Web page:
Anzetse Were is a development economist
This article first appeared in my weekly column with the Business Daily on April 30, 2018
Last week the Kenya National Bureau of Statistics (KNBS) released the Economic Survey 2018 providing data on the economy for 2017. There are several data sets that should be noted and inform economic strategy going forward.
Firstly, the economy is estimated to have expanded by 4.9 percent in 2017 compared to 5.9 percent in 2016; that is a reduction of 1 percent year on year. This is unsurprising and in fact good news because previous analysis indicates that the Kenyan economy tends to slow down in an election year by about 1.2-1.4 percent. Thus, a reduction by 1 percent, particularly in a drought and election year, indicates the fundamental engines of the economy are robust. Growth was powered by accommodation and food services; ICT; education; wholesale and retail trade; and Public Administration.
Secondly, GDP per capita increased from KES 158,575.5 in 2016 to KES 166,314.4 2017. Inflation aside, the increase in per capita is good news and indicates that on the whole, economic growth is rising faster than the population thereby leading to net growth in income. However, poverty remains prevalent thereby implying the inequality remains a core problem in the country. The survey shared insights for the 2015/16 Household Survey which indicated that overall poverty stood at 36.1 per cent (16.4 million people), food poverty at 32.0 percent (14.5 million people), and hard core poverty at 8.6 percent (3.9 million people); in all cases poverty is higher in rural than urban areas. This indicates that the rural-urban wealth divide is real and will likely continue to catalyse rural-urban migration as Kenyans move to towns and cities in search of higher incomes.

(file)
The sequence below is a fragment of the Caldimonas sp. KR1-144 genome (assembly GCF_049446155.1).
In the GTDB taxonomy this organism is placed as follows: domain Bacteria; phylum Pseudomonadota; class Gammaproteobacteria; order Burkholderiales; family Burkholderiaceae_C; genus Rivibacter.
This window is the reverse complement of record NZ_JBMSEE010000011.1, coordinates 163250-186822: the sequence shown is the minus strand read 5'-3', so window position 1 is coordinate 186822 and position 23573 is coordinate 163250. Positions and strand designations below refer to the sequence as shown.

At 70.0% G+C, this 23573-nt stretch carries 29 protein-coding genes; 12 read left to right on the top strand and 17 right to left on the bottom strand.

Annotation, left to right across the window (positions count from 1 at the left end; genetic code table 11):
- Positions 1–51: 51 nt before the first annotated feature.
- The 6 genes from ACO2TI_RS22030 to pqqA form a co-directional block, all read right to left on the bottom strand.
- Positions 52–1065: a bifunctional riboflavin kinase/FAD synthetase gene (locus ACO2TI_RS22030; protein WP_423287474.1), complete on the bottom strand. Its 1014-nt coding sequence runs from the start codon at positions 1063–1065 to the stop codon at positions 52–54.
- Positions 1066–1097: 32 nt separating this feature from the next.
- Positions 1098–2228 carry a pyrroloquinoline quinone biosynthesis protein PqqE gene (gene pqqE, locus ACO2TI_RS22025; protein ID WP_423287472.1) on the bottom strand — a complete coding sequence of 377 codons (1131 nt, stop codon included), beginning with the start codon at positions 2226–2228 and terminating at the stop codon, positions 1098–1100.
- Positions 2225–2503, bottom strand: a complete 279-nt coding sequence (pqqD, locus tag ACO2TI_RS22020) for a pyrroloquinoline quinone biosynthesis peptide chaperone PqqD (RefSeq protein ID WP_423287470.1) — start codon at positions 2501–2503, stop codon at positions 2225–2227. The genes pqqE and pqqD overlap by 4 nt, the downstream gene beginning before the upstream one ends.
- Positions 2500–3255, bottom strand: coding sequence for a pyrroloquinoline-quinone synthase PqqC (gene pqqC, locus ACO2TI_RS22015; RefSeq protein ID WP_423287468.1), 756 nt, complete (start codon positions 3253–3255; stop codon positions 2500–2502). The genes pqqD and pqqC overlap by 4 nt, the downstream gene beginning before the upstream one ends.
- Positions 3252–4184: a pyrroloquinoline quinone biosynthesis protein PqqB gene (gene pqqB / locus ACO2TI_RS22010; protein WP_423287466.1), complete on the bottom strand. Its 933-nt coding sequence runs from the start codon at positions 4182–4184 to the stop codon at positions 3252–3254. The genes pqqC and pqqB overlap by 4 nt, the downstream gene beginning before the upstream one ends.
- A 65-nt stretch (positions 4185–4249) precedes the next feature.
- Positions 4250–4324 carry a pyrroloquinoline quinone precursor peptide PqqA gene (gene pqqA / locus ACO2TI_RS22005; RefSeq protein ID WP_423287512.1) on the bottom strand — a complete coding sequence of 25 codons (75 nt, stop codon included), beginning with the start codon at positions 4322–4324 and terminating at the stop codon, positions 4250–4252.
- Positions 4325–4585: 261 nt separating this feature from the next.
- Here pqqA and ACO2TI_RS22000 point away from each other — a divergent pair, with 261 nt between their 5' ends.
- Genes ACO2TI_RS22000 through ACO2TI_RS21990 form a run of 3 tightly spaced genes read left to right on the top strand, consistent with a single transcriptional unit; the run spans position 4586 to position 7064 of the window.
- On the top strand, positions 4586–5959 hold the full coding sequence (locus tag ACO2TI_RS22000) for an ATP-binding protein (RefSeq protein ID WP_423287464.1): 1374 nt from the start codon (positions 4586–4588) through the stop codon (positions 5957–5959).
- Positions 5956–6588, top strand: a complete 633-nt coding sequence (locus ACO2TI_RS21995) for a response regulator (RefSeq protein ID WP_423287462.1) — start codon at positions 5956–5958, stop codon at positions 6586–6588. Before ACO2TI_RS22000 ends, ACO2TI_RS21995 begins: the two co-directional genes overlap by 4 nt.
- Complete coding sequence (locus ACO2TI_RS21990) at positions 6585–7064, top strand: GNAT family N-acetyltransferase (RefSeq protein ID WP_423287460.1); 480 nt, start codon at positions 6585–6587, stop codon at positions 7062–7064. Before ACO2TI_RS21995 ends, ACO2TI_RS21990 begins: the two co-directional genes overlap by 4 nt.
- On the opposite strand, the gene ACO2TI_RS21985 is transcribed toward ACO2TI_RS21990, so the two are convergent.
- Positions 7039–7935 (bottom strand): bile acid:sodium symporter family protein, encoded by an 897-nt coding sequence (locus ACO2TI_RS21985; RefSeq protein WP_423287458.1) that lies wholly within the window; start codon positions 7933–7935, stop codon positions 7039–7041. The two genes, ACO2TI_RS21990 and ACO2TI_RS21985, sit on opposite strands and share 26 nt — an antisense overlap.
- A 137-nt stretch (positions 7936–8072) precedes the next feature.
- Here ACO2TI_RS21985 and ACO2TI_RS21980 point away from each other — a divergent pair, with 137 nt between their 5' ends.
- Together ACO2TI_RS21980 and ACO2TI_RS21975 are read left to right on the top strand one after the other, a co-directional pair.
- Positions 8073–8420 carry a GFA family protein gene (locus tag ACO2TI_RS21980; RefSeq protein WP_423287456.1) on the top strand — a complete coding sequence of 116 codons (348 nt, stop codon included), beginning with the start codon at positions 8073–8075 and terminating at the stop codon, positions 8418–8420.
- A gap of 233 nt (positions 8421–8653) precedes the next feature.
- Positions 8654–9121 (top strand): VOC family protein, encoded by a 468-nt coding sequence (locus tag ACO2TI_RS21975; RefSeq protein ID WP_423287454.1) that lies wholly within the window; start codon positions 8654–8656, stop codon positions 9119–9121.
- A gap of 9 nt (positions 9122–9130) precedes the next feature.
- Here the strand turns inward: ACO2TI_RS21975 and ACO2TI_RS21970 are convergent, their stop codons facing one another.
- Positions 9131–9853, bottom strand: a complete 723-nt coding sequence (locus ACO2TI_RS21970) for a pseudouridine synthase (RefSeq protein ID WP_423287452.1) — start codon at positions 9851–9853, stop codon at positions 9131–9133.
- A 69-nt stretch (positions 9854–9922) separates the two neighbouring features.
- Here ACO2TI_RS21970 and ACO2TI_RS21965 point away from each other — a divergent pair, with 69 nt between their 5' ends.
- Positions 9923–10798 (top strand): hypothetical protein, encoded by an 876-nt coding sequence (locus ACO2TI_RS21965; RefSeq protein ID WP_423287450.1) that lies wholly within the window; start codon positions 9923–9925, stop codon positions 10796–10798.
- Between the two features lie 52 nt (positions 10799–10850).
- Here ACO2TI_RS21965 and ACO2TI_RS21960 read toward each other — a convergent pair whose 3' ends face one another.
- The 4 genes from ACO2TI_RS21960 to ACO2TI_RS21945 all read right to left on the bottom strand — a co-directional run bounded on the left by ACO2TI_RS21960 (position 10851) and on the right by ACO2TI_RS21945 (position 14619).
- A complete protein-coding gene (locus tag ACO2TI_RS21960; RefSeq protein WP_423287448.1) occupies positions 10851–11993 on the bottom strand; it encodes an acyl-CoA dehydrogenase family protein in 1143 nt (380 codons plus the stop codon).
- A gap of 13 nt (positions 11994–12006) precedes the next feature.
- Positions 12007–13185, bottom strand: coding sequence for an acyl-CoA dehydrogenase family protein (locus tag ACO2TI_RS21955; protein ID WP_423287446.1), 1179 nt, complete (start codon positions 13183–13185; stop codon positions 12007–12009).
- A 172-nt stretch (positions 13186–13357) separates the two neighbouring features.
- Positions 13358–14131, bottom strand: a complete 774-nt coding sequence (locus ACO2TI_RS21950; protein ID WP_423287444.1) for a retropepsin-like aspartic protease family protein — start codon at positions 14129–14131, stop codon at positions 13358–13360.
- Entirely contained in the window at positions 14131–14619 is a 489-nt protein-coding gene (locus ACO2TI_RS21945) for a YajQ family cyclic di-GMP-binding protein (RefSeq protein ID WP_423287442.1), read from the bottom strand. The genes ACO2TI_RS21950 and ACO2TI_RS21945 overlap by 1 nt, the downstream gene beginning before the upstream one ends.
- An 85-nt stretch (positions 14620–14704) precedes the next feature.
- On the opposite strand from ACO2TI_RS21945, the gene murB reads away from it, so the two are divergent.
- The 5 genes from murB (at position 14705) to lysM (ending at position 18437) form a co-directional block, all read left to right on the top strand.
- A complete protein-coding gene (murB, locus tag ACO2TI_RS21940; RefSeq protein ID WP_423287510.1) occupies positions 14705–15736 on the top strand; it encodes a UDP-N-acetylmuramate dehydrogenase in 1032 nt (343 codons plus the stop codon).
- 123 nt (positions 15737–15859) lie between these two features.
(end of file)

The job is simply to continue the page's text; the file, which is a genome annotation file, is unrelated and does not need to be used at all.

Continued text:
Thirdly, the informal sector continues to employ most Kenyans and accounted for 83.4 per cent of total employment; this is down from about 89 percent last year. Informal employment tends to be of lower quality than formal employment in terms of wages, job security, and working conditions. Thus, the bulk of Kenyans continue to work in a sector is precarious and may very well negatively inform the quality of their lives.
Finally, data on exports paints an interesting picture in that top export earners were tea, horticulture, articles of apparel and clothing accessories, coffee, and titanium ores and concentrates. Thus, Kenya’s exports continue to be dominated by agricultural products and products with limited value addition particularly given that manufacturing sector growth was very weak last year and grew at 0.2 percent. Further, Africa remained the leading destination of Kenya’s exports, accounting for 37.7 percent of total exports in 2017, with East African Community (EAC) accounting for more than half of total exports to Africa. What this means is that Kenya’s exports mainly go to countries with low GDP per capita that informs spending power and aggregate demand. It is important that the country restructures exports such that they are more sophisticated and target countries with higher incomes so that exports become a stronger engine for job creation and income growth.
Anzetse Were is a development economist; firstname.lastname@example.org